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Easter 2018 and 2019

The build-up to the Easter season in Belgium begins with the coming of Lent. For 40 days, meat and other pleasures are abstained until the coming of Easter Sunday. On Ash Wednesday, the first day of Lent, many go to church to pray and confess their sins to a priest.

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Just before Lent, however, there are many carnivals held throughout Belgium, where there is abundance of food, music, parading, and fireworks displays. In February, the Carnival in Binche brings a three-day return to the 1500’s, and the celebrations culminate in oranges being tossed at the watching crowds. Another carnival held during mid-Lent includes white floats, heavy confetti, and pig bladders thrown on the crowds. Finally, the Carnival of the Bears in Andenne involves bears marching among the floats and miniature bear figures being tossed from the town balcony after the parade is finished.

While most Belgians do not regularly attend church services, the majority do attend on Easter Sunday. There, they celebrate the accomplishments of Christ in his death, in bringing his people from darkness to light and from death to life. The sufferings, death, burial, and resurrection is read from the Scriptures and the liturgy, is remembered in song, and is even reenacted in symbolic form. The churches are decked out elaborately with floral arrangements and other decorations, and many dress up in their very best attire as they attend the Easter services.

Some churches will hold special dinners after the services, but others eat Easter dinner at home or at community centers. Typical cuisine items include: ham, lamb, potatoes, asparagus, hard boiled eggs, chocolate eggs, other forms of chocolate, and pancakes. There are also much Easter egg painting and Easter egg hunting that takes place, and families and friends gather together at home and on picnics.

Belgium, like nearby France, is famous for its specialty chocolates, and you will find chocolates shaped like lambs, chicks, and bunnies this time of year along with the high-class fare at chocolatier shops.

Easter Monday is also a public holiday in Belgium, and most use this day to rest and recover from the busy Easter Sunday activities. Many are off work on this day to give them a chance to recoup.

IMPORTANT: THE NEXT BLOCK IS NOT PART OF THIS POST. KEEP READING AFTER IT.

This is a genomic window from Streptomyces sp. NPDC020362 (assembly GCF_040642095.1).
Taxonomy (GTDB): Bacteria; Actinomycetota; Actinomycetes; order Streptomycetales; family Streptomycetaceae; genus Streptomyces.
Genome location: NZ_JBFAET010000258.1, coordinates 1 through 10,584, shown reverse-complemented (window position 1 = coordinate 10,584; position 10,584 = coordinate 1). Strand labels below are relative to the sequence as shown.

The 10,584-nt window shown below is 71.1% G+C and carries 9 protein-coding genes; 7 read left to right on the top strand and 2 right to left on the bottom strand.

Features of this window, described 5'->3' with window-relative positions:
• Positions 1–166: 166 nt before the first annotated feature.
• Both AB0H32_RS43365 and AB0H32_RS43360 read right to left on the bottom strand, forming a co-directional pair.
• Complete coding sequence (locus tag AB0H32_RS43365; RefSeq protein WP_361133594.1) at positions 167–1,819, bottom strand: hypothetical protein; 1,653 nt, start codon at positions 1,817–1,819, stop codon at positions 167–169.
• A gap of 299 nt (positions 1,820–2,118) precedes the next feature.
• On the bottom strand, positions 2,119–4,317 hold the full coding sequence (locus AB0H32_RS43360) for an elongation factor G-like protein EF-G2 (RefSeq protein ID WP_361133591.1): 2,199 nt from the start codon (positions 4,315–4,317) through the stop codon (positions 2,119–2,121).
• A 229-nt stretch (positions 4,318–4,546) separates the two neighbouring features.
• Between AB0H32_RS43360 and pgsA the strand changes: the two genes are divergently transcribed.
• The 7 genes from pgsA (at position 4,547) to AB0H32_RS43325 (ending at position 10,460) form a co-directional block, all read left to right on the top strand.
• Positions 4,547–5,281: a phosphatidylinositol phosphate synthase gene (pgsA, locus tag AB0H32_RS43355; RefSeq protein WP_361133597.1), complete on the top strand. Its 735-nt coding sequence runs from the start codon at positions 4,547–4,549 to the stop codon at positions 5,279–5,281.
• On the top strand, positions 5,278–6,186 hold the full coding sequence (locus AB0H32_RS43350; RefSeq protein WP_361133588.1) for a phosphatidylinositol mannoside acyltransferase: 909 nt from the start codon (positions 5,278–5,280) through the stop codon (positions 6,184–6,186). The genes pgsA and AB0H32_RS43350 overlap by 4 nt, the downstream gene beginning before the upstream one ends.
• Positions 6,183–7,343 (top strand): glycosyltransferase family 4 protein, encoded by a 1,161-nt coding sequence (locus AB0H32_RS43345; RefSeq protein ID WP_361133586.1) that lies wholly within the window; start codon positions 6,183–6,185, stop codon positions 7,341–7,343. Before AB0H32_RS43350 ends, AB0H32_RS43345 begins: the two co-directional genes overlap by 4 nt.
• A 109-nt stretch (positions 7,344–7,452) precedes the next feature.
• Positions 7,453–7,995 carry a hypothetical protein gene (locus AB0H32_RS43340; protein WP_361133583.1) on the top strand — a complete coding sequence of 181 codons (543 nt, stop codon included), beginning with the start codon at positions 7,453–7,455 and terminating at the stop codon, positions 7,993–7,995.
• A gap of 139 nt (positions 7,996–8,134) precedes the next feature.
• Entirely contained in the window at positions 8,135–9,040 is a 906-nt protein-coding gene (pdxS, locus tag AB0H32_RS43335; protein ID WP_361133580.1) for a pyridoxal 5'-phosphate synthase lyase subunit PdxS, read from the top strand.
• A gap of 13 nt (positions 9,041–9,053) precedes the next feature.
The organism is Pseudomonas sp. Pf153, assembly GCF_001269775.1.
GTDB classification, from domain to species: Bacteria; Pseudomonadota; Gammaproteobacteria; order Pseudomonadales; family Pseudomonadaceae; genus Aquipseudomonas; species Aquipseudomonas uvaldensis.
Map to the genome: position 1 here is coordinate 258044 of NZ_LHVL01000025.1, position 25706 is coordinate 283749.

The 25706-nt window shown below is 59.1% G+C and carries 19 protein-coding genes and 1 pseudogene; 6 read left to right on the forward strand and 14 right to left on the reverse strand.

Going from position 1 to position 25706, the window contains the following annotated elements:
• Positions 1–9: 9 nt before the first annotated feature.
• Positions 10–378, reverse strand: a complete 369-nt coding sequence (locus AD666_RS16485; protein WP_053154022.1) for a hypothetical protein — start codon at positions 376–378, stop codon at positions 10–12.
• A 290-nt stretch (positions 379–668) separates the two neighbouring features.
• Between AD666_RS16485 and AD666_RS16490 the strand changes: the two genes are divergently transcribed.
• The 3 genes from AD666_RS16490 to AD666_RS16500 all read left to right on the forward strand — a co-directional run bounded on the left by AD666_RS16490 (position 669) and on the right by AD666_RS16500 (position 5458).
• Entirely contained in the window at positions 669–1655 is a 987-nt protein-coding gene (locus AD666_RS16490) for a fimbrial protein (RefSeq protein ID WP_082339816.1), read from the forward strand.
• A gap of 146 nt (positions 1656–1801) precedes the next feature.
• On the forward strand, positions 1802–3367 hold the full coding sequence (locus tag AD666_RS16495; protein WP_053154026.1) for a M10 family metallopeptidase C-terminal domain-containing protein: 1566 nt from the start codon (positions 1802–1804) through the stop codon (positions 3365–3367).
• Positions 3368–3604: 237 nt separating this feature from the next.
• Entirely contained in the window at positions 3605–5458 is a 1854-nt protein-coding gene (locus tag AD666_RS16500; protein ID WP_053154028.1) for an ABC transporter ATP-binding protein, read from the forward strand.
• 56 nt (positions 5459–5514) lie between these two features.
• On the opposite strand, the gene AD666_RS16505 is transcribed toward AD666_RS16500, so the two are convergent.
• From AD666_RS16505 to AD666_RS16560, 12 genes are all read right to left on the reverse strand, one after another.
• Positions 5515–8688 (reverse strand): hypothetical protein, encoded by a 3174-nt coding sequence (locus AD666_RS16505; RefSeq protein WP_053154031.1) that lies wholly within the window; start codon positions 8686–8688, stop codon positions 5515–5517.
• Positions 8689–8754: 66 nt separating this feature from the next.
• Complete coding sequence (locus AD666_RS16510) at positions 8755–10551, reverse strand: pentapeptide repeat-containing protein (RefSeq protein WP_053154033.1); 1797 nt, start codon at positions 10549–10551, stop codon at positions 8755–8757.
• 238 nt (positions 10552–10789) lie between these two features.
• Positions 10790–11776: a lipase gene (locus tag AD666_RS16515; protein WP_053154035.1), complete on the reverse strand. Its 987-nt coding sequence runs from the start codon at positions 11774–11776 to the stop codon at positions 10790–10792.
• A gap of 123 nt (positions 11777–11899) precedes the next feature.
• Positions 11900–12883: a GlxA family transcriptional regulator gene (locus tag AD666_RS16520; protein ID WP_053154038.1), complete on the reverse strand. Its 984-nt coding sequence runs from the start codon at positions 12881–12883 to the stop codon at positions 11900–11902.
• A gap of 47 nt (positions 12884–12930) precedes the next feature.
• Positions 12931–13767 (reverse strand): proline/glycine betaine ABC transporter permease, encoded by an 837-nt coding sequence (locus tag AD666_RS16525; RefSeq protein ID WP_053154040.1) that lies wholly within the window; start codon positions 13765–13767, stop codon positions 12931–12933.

Belgium, like France and French-speaking areas of Switzerland, holds the tradition of church bells being silent from Maundy Thursday till Easter Sunday when they ring out the news of the Resurrection. The bells are thus silent during the “Easter Triduum” (set of three days) that includes Thursday, when Christ was arrested; Friday, when he died on the cross; and Saturday, when he was in the tomb. However, in Flanders, the bells only go silent on Saturday. Children are told that the bells have flown away to Rome and that they will return on Easter Morning with gifts such as Easter eggs, hollow chocolate eggs, and chocolate Easter bunnies.

Five events that you may wish to attend should you visit Belgium during or near the Easter season are:

  • An Easter egg hunt, which can be found at almost every locality. Some specific hunts in Brussels to consider attending include: the Uccle’s Egg Hunt at Wolvendael Park, the Forest’s Egg Hunt in Stardust Park, and the egg hunt inside of Belvue Museum. There are many hunts on both Easter Sunday and Monday.
  • The Bruges’ Historium Easter event. In this museum, you will see what Easter was like in Belgium during Medieval times. You will see decorations, crafts, plays, art, foods, and more from Easter’s olden days. Museum guides will explain the religious and cultural Easter traditions that existed at that time.
  • The Cavalcade of Herve. In April, on Easter Weekend, you may wish to attend a carnival that was moved from the normal pre-Lent period for the sake of gaining more attendees. A procession of colorful horse-carriages is the main attraction, but there are also fireworks, musical performances, sports activities, cultural events, and plenty of Herve’s famous, local cheese to taste. Over 50,000 attend this event annually.
  • A visit to local greenhouses. In Brussels, the Royal Greenhouses of Laeken are open from mid-April to early May and offer a look at some early Belgian blooms such as tulips, geraniums, and fuchsias. There are seven greenhouses, a bird colony, an orange grove, the Azalea House with its rotunda, and the Castle of Laeken. Just outside of Brussels, you may also opt to visit Groot Bijgaarden for its early-spring Floralia Festival. There are gigantic greenhouses with 400 kinds of tulips, numerous floral arrangements, an antique chapel full of orchids, and a 13th-Century, moated castle.
  • The SpringTij (“spring tide”) Festival in Ostend. In Ostend, by the sea, you can celebrate Easter and spring at the beach and enjoy kids’ events like treasure hunts, water games, drawing, cooking, and architecture workshops. There will also be art expos, a book fair, and chocolate tasting.

Visiting Belgium around Easter time will be memorable for the look it gives into local cultural and religious traditions of the season. There will also be a beautiful, early spring landscape to enjoy. As Belgium is a popular tourist destination during this time of year, however, you will want to make all of your travel arrangements as early as possible.